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Objectivism Digest, Vol 11, Issue 1

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      Today's Topics:

      1. Re: cultural requirements for a free political system
      (James A. Donald)
      2. Re: government financing (Adam Victor Reed)
      3. Re: Objectivists in SF-Bay Area? (Ralph Blanchette)
      4. Re: government financing (Jeff Olson)
      5. my new jazz CD (AchillesRB@...)
      6. David Friedman's critique of Ayn Rand (William Dwyer)


      ----------------------------------------------------------------------

      Message: 1
      Date: Thu, 29 Jan 2004 12:53:25 -0800
      From: "James A. Donald" <jamesd@...>
      Subject: Re: OWL: cultural requirements for a free political system
      To: objectivism@...
      Message-ID: <40190245.10271.8850233@localhost>

      --
      On 28 Jan 2004 at 8:24, Eyal Mozes wrote:
      > James Donald states that anarcho-capitalism would function
      > well in a culture in which "natural law crimes" are "totally
      > uncontroversial", and in which "for ordinary routine crimes
      > there would be no disagreement".

      In all cultures and societies without exception natural law
      crimes are uncontroversially punishable (which does not mean
      they get punished in practice), and non natural law crimes
      controversially punishable.

      For example even in societies which enforced slavery, the hero
      of the saga when enslaved does a Sampson.

      --digsig
      James A. Donald
      6YeGpsZR+nOTh/cGwvITnSR3TdzclVpR0+pr3YYQdkG
      B7DiGOf6M6YP9kjja5e/modJgdN9Jw4tRV8yvFop
      4d4WucmCIzN6ckoGK/P79TpSrZrxdAfJRL42aOpO6



      ------------------------------

      Message: 2
      Date: Sat, 31 Jan 2004 12:19:22 -0800
      From: Adam Victor Reed <areed2@...>
      Subject: Re: OWL: government financing
      To: objectivism@...
      Message-ID: <20040131121922.A15366@...>
      Content-Type: text/plain; charset=us-ascii

      David Friedman writes that as far as he "could tell, the defensible
      Objectivist positions took two closely related forms:

      1. Government is entitled to initiate force if doing so serves man's
      life qua man.

      2. Rights are a derivative rather than primary concept, so if you can
      show that respecting a right does not serve man's life qua man the
      "right" vanishes like a soap bubble. Hence any purported initiation of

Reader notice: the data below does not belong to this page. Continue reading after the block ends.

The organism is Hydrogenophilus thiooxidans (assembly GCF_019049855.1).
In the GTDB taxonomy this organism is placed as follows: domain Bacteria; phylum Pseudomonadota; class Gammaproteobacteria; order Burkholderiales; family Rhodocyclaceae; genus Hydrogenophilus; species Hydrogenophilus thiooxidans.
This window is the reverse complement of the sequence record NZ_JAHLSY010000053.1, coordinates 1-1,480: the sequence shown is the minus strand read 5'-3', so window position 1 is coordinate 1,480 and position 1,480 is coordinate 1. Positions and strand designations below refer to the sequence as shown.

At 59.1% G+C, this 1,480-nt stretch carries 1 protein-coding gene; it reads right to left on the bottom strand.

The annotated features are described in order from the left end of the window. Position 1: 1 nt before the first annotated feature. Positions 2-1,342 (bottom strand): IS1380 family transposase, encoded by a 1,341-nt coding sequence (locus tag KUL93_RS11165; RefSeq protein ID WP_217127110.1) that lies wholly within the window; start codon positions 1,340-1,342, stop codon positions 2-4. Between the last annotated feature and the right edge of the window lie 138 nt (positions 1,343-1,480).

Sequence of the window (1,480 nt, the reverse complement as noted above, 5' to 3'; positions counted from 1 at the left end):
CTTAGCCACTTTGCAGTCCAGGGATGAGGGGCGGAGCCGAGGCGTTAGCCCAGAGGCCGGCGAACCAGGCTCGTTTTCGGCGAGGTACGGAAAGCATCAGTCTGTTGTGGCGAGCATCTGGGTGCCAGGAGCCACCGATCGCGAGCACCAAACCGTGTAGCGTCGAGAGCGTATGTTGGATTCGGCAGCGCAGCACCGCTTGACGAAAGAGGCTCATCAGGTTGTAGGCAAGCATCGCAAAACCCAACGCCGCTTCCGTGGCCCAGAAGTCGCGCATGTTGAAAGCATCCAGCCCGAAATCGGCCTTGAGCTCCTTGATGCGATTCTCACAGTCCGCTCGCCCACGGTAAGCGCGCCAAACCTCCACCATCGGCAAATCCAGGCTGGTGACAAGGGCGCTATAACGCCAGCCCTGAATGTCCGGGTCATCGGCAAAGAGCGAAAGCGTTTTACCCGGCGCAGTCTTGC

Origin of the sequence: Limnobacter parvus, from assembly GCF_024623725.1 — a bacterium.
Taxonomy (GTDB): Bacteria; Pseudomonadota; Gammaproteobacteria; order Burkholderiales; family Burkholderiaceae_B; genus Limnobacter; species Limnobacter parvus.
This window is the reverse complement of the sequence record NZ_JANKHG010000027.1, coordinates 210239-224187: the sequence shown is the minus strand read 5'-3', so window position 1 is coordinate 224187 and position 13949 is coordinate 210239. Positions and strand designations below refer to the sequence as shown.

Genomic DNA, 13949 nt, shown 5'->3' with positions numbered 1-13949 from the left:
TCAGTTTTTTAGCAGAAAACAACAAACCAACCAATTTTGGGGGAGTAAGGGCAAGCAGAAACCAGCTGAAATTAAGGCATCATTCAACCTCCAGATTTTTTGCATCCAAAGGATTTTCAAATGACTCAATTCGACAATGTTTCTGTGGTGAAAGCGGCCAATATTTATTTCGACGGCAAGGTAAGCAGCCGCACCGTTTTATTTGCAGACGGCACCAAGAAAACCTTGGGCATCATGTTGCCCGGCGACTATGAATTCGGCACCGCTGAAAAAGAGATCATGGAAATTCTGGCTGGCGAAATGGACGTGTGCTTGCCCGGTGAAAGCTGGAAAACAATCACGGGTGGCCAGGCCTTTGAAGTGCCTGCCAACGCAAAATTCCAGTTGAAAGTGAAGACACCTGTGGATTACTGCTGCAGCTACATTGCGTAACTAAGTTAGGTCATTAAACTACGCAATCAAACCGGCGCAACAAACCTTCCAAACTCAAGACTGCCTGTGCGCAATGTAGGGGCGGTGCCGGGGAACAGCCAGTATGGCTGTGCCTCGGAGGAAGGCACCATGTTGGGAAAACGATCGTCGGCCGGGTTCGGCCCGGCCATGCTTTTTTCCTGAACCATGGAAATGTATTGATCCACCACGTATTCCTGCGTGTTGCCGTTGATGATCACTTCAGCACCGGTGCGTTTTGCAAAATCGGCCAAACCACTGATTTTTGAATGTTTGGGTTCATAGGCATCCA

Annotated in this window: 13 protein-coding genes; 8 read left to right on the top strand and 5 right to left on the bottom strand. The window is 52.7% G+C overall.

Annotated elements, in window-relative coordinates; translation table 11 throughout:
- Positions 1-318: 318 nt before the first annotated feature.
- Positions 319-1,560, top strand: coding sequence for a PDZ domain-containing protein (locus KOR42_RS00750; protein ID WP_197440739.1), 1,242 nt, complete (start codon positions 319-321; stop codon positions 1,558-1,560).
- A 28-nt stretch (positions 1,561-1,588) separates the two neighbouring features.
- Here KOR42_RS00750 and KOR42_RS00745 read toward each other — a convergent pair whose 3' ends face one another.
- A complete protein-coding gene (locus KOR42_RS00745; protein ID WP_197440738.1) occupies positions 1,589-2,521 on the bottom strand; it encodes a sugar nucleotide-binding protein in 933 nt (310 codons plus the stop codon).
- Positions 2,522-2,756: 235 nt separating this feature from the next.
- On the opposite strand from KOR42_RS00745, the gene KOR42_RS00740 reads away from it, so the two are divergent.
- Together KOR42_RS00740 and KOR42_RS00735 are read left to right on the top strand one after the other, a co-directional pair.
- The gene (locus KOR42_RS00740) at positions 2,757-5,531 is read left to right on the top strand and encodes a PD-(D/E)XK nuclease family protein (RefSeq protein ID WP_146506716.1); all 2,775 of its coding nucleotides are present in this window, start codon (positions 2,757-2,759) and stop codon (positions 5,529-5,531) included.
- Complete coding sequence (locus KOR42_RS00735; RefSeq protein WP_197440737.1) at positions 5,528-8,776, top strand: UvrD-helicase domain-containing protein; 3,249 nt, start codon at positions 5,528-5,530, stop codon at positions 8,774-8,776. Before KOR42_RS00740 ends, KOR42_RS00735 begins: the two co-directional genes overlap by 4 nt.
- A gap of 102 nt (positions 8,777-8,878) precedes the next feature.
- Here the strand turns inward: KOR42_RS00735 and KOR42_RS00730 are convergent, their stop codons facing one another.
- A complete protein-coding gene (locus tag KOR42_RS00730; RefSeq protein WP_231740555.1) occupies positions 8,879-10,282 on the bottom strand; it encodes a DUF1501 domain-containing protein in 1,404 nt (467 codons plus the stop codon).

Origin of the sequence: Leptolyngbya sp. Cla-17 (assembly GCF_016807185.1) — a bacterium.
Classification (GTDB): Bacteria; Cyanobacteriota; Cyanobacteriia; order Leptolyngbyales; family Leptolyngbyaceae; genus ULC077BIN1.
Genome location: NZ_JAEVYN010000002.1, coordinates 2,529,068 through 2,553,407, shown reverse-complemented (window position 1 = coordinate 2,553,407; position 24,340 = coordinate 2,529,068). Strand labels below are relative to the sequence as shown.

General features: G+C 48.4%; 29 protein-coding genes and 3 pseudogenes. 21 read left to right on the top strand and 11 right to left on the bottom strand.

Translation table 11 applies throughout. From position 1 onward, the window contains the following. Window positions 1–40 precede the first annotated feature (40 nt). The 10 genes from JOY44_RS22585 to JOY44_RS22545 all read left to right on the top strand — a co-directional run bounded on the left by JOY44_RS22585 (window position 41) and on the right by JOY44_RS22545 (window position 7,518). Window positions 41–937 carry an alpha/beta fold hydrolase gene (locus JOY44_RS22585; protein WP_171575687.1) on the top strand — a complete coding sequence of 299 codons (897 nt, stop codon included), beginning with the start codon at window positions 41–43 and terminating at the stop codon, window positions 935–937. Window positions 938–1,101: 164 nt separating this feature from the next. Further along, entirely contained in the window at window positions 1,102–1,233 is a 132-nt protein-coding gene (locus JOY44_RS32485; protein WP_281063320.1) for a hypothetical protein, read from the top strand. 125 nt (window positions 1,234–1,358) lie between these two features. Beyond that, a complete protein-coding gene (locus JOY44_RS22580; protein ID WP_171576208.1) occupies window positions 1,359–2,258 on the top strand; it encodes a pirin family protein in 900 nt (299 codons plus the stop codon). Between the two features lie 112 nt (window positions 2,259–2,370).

force, by government or anyone else, that actually serves man's life
      qua man is, by definition, not an initiation of force.

      .... Under either argument, the Objectivist case against taxation
      ultimately depends on the same sort of consequentialist arguments as
      the Objectivist case for monopoly government."

      Indeed. It is an elementary fact of logic that every argument grounded
      in facts of reality leads to conclusions that are valid only within
      the scope of those facts from which its conclusions are derived. The
      conclusions "vanish like a soap bubble" outside the scope of the facts
      on which the argument is based. To apply the conclusions outside that
      scope is a _scope violation_, an error in logic. (For reasons that I
      discuss in more detail in my article on Objectivist Epistemology and
      Object-Oriented Programming in JARS 4(2)251-84, Rand referred to this
      error as "intrinsicism".)

      For this reason, Objectivist ethics is strictly consequentialist.
      Objectivist consequentialism, unlike the alleged "consequentialism" of
      the utilitarians, is agent-relative rather than collective. In fact it
      is the utilitarians who depart from strict consequentialism - from
      basing ethics on the consequences of action for the agent - when they
      use collective rather than individual good as their standard for the
      evaluation of consequences.

      In the course of my conversation with Roy Childs and Murray Rothbard on
      the above, Childs was eventually convinced (and Rothbard was not
      convinced) that the argument for anarcho-capitalism in Roy's famous
      letter to Rand _suffered from scope-violations ("intrinsicism")_, and
      that the issue cannot be resolved without grounding in actual facts of
      reality, both historical and current. And one of those facts is that in
      a society with competing defense agencies, "defense agencies" whose law
      was based on false beliefs would be able to compromise, as an
      unavoidable cost of avoiding conflict, the objective rights of
      individuals subscribing to "defense agencies" whose laws were otherwise
      based on ethical fact.

      Adam Reed
      areed2@...

      Context matters. Seldom does *anything* have only one cause.